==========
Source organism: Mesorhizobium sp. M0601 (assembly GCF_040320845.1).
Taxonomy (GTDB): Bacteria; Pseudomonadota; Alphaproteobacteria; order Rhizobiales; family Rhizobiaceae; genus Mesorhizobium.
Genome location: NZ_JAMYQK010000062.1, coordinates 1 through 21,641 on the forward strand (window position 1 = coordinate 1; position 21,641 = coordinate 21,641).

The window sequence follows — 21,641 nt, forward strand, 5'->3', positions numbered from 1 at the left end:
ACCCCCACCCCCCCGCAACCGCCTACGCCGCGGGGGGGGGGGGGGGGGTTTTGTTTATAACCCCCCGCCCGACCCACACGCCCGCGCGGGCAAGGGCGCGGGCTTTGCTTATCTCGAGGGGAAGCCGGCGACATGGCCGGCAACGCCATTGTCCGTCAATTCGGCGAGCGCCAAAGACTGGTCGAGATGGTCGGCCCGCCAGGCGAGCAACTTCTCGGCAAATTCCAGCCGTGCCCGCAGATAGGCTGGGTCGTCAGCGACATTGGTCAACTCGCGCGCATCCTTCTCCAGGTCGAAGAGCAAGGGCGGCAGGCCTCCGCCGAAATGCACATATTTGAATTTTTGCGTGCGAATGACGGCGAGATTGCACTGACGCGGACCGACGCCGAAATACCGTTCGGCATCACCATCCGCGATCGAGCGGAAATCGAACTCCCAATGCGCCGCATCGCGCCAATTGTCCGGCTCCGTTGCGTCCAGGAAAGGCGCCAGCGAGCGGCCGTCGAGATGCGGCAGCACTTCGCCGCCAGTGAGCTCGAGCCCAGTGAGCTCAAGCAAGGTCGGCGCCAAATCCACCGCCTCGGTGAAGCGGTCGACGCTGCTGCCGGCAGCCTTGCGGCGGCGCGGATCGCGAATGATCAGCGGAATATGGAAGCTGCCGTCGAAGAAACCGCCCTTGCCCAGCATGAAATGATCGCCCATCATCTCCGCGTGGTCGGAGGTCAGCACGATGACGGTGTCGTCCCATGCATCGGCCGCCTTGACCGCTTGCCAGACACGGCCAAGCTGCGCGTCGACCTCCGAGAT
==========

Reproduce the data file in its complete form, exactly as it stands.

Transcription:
Source organism: Mesorhizobium sp. M0601 (assembly GCF_040320845.1).
Taxonomy (GTDB): Bacteria; Pseudomonadota; Alphaproteobacteria; order Rhizobiales; family Rhizobiaceae; genus Mesorhizobium.
Genome location: NZ_JAMYQK010000062.1, coordinates 1 through 21,641 on the forward strand (window position 1 = coordinate 1; position 21,641 = coordinate 21,641).

The window sequence follows — 21,641 nt, forward strand, 5'->3', positions numbered from 1 at the left end:
ACCCCCACCCCCCCGCAACCGCCTACGCCGCGGGGGGGGGGGGGGGGGTTTTGTTTATAACCCCCCGCCCGACCCACACGCCCGCGCGGGCAAGGGCGCGGGCTTTGCTTATCTCGAGGGGAAGCCGGCGACATGGCCGGCAACGCCATTGTCCGTCAATTCGGCGAGCGCCAAAGACTGGTCGAGATGGTCGGCCCGCCAGGCGAGCAACTTCTCGGCAAATTCCAGCCGTGCCCGCAGATAGGCTGGGTCGTCAGCGACATTGGTCAACTCGCGCGCATCCTTCTCCAGGTCGAAGAGCAAGGGCGGCAGGCCTCCGCCGAAATGCACATATTTGAATTTTTGCGTGCGAATGACGGCGAGATTGCACTGACGCGGACCGACGCCGAAATACCGTTCGGCATCACCATCCGCGATCGAGCGGAAATCGAACTCCCAATGCGCCGCATCGCGCCAATTGTCCGGCTCCGTTGCGTCCAGGAAAGGCGCCAGCGAGCGGCCGTCGAGATGCGGCAGCACTTCGCCGCCAGTGAGCTCGAGCCCAGTGAGCTCAAGCAAGGTCGGCGCCAAATCCACCGCCTCGGTGAAGCGGTCGACGCTGCTGCCGGCAGCCTTGCGGCGGCGCGGATCGCGAATGATCAGCGGAATATGGAAGCTGCCGTCGAAGAAACCGCCCTTGCCCAGCATGAAATGATCGCCCATCATCTCCGCGTGGTCGGAGGTCAGCACGATGACGGTGTCGTCCCATGCATCGGCCGCCTTGACCGCTTGCCAGACACGGCCAAGCTGCGCGTCGACCTCCGAGAT